Rising Price of Scrap Metal Fuels Spate of Stolen Modern Masterpieces
Last night thieves stole a bronze sculpture by the seminal British artist Barbara Hepworth, from a London park. It is yet another example of the thriving black market for stolen scrap metal. The thieves boldly drove into the park, located in the upmarket area of Dulwich South London, in the night, hacking the sculpture from its base and removing the piece leaving behind the plinth. Staff at Dulwich park stated that it was a professional job, as “The work is a very heavy piece of metal”. The park rangers came across the crime scene on the morning of 20 December, after noticing the padlock of the park’s Queen Mary gate, which leads straight on to the South Circular road, was severed. The theft comes a day after Scotland Yard launched its first dedicated unit to tackle the growing problem of metal thefts. This is a growing crime believed to cost about £700m a year. Hepworth, is considered to be one of the UK’s most important modern sculptors, with work displayed in museums and public spaces around the world. She died in 1975.
There have been many high profile stories in the news lately about the theft of copper cables from railway lines and church roof flashings. However, the rising price of scrap metal is now threatening the very fabric of our contemporary cultural heritage, with public works of sculpture stolen and smelted, as a result of the rising price of copper. Bronze sculptures which are fashioned out of 90% copper and 10% tin are involved in a large proportion of the works of art stolen in the UK in the last five years. A small fraction of the value of the art is ever achieved, however scrap value is still lucrative and enticing to a new breed of ruthless thieves.
The work, one of six casts titled Two Forms (Divided Circle) made in 1969, was acquired by the Greater London council in 1970 and transferred into the ownership of Southwark council when the GLC was abolished. The sculpture was only insured for £500,000, a fraction of the true value of the work on the open market. Hepworth made the piece in the late 1960s when she was producing large sculptures that were trying to involve the viewer in some way. She once said of it: “You can climb through the Divided Circle – you don’t need to do it physically to experience it.” “The theft of this important piece of 20th-century public art from Dulwich park is devastating,” stated The leader of Southwark council, Peter John, also said. “The theft of public art and metal is becoming a sickening epidemic. I would ask the Met police and their metal theft taskforce to investigate this theft as a matter of urgency and would ask anyone with any information about the whereabouts of the sculpture to contact us or the police.”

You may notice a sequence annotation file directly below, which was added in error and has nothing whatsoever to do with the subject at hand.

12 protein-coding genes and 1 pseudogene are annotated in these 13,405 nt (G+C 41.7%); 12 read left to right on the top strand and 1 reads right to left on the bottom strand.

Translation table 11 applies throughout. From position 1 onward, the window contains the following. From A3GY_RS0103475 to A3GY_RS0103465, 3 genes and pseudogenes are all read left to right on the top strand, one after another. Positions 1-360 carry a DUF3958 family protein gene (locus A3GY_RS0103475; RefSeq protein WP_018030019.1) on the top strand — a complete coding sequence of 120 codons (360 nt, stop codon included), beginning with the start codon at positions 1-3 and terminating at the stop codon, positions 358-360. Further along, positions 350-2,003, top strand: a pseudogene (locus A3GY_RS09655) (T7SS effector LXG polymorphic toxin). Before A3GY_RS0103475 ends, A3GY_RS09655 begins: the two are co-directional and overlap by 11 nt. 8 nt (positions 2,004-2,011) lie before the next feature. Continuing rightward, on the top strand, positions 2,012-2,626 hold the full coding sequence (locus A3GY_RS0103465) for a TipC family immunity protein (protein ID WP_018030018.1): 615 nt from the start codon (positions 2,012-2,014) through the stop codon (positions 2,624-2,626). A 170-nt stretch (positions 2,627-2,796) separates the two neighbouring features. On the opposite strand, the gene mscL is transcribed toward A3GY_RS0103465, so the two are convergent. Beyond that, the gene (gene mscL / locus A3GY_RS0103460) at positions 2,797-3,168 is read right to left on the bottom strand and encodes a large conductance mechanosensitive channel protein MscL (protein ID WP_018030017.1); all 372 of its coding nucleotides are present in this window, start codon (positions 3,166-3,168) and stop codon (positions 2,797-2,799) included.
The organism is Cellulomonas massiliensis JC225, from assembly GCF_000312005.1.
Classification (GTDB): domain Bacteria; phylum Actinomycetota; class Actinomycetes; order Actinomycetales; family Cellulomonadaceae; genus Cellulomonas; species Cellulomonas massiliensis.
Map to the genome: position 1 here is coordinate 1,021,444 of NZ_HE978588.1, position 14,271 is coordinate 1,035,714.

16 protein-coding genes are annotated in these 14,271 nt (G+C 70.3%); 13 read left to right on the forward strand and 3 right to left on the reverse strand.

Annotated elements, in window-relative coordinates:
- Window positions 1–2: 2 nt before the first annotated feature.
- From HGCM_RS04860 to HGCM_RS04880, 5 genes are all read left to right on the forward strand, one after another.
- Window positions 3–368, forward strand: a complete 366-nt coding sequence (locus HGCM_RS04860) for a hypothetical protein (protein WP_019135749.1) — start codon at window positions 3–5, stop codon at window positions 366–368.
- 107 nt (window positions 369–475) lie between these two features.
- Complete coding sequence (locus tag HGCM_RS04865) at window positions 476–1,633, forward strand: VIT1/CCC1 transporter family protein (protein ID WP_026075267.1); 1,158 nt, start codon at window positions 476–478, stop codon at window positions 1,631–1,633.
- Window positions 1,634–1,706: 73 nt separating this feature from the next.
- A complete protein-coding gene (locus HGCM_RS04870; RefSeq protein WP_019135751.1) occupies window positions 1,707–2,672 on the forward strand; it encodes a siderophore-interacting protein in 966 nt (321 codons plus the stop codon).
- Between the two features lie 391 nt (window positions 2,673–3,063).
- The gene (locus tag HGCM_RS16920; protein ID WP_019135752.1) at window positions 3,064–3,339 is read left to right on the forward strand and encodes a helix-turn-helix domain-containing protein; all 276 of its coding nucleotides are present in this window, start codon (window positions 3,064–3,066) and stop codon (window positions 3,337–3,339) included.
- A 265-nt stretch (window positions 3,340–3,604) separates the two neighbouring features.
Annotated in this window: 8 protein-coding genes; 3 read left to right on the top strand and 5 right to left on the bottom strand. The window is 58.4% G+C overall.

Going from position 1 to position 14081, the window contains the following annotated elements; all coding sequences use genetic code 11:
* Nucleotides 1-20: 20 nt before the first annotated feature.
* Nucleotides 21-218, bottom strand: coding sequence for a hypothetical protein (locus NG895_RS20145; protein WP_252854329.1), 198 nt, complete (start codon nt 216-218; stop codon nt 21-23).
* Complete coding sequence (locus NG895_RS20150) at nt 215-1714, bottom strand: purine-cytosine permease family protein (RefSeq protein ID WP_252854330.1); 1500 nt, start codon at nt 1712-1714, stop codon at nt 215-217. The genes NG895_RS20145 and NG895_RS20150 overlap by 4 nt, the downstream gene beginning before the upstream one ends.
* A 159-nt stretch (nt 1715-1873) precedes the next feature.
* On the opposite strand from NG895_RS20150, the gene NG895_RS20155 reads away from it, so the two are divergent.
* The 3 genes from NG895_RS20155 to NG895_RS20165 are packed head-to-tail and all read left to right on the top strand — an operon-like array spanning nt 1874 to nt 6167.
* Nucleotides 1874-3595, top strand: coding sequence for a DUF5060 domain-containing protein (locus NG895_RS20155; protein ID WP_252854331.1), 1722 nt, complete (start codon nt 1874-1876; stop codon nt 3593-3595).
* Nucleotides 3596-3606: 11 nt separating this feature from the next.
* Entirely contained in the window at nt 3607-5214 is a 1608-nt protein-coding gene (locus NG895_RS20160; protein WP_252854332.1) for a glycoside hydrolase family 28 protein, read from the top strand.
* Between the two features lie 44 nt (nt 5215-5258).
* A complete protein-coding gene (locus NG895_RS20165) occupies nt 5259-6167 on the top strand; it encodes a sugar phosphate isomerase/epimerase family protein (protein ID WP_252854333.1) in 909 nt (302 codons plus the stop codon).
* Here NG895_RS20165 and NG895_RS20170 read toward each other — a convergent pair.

The growing demand for copper by countries like China, seeking a cheaper source of this raw material, fueled by the booming electronics industries,, has created an unprecedented market for recycled copper. Prices make sculptures such as Henry Moore’s “Reclining Figure” desirable as a source of scrap metal. The well known figure was stolen in 2005 by thieves who used a crane and a stolen truck to remove the sculpture from the Henry Moore Foundation grounds in Much Hadham, Hertfordshire, sparking a global search for the culprits. The sculpture was worth around £3m, and police believe that the internationally known sculpture was cut up and melted down for around £1,500 in scrap metal. Initially the police thought the figure was stolen for its value on the art market. In 2009 investigators announced their belief that the sculpture was sold for scrap. Key British artists including, Lynn Chadwick’s The Watchers, stolen in 2006, Elisabeth Frink bronze horse, stolen in 2009 and Robert Mileham who had 3 sculptures stolen in 2006 have been targeted. The sheer size of some of the stolen sculptures requires a new breed of thieves with the knowledge and the means of shifting large and heavy objects. The scope of the task to remove large artworks, in the dark is dangerous.